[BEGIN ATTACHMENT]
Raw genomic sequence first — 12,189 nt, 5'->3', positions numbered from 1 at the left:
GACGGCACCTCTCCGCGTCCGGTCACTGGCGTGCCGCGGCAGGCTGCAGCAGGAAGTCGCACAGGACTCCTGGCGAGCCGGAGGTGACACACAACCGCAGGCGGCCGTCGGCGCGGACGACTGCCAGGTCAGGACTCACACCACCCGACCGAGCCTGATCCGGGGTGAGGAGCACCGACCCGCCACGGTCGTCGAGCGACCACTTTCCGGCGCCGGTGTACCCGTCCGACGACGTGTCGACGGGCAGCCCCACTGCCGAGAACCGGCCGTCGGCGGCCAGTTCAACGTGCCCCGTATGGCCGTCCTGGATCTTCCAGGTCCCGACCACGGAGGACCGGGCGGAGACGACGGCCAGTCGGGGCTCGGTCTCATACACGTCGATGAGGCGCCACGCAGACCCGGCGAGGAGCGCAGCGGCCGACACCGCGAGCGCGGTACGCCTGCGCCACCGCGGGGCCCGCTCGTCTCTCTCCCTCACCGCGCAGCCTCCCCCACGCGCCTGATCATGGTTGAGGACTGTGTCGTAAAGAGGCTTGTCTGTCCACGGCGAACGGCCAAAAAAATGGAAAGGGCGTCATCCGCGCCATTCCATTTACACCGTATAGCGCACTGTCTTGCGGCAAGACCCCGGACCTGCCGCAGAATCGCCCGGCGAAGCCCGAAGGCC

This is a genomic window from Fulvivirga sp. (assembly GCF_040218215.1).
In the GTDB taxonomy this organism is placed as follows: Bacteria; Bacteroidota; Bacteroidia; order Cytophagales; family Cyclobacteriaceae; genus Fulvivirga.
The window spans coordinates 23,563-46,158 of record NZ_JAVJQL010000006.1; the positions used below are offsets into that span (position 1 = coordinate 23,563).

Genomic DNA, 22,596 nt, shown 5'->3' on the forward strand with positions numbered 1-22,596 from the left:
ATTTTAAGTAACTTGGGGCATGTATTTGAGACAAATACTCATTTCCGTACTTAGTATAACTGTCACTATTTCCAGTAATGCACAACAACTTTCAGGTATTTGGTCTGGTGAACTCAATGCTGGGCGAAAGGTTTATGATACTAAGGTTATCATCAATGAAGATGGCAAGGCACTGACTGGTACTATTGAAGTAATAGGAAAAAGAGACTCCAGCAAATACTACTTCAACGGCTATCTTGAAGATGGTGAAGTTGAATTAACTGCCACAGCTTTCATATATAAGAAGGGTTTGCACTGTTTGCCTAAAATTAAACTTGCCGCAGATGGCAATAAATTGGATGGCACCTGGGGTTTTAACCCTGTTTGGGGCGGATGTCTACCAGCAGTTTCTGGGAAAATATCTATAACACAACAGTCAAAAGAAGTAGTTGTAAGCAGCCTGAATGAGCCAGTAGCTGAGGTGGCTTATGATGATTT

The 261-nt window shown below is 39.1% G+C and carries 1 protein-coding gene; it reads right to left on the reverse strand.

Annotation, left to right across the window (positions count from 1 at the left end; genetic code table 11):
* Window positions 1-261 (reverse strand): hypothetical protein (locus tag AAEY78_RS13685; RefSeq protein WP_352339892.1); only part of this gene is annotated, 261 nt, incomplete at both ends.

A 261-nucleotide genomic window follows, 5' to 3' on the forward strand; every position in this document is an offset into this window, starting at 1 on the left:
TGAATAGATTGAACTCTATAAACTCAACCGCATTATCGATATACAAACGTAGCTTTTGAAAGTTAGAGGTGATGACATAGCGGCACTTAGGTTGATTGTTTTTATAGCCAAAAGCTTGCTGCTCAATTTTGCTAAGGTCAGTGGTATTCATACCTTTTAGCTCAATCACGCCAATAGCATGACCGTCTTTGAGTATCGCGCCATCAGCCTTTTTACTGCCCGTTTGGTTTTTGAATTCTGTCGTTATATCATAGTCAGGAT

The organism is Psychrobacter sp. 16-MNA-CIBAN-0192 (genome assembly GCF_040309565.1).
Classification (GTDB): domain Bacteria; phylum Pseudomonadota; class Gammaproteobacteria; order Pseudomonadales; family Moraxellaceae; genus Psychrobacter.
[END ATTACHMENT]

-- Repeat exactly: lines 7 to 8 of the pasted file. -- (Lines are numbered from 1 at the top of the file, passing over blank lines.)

ATTTTAAGTAACTTGGGGCATGTATTTGAGACAAATACTCATTTCCGTACTTAGTATAACTGTCACTATTTCCAGTAATGCACAACAACTTTCAGGTATTTGGTCTGGTGAACTCAATGCTGGGCGAAAGGTTTATGATACTAAGGTTATCATCAATGAAGATGGCAAGGCACTGACTGGTACTATTGAAGTAATAGGAAAAAGAGACTCCAGCAAATACTACTTCAACGGCTATCTTGAAGATGGTGAAGTTGAATTAACTGCCACAGCTTTCATATATAAGAAGGGTTTGCACTGTTTGCCTAAAATTAAACTTGCCGCAGATGGCAATAAATTGGATGGCACCTGGGGTTTTAACCCTGTTTGGGGCGGATGTCTACCAGCAGTTTCTGGGAAAATATCTATAACACAACAGTCAAAAGAAGTAGTTGTAAGCAGCCTGAATGAGCCAGTAGCTGAGGTGGCTTATGATGATTT

The 261-nt window shown below is 39.1% G+C and carries 1 protein-coding gene; it reads right to left on the reverse strand.